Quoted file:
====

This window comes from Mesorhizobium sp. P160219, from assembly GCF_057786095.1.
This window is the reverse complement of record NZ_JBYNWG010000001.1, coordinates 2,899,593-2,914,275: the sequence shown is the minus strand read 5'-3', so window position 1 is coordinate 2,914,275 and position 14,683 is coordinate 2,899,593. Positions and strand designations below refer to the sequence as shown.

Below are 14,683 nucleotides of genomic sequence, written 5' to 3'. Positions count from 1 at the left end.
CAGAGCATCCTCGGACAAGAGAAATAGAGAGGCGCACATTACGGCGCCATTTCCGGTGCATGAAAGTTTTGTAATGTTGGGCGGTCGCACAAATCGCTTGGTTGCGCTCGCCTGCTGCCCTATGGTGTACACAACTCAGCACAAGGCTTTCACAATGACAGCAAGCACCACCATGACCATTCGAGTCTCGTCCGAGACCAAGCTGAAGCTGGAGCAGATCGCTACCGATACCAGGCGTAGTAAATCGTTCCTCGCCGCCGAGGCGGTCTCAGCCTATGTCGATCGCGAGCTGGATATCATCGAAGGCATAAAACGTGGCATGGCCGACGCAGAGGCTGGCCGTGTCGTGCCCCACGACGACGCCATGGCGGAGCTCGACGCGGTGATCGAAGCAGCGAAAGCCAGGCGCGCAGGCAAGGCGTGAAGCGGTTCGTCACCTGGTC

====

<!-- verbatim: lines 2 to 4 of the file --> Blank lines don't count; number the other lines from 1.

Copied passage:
This window is the reverse complement of record NZ_JBYNWG010000001.1, coordinates 2,899,593-2,914,275: the sequence shown is the minus strand read 5'-3', so window position 1 is coordinate 2,914,275 and position 14,683 is coordinate 2,899,593. Positions and strand designations below refer to the sequence as shown.

Below are 14,683 nucleotides of genomic sequence, written 5' to 3'. Positions count from 1 at the left end.
CAGAGCATCCTCGGACAAGAGAAATAGAGAGGCGCACATTACGGCGCCATTTCCGGTGCATGAAAGTTTTGTAATGTTGGGCGGTCGCACAAATCGCTTGGTTGCGCTCGCCTGCTGCCCTATGGTGTACACAACTCAGCACAAGGCTTTCACAATGACAGCAAGCACCACCATGACCATTCGAGTCTCGTCCGAGACCAAGCTGAAGCTGGAGCAGATCGCTACCGATACCAGGCGTAGTAAATCGTTCCTCGCCGCCGAGGCGGTCTCAGCCTATGTCGATCGCGAGCTGGATATCATCGAAGGCATAAAACGTGGCATGGCCGACGCAGAGGCTGGCCGTGTCGTGCCCCACGACGACGCCATGGCGGAGCTCGACGCGGTGATCGAAGCAGCGAAAGCCAGGCGCGCAGGCAAGGCGTGAAGCGGTTCGTCACCTGGTC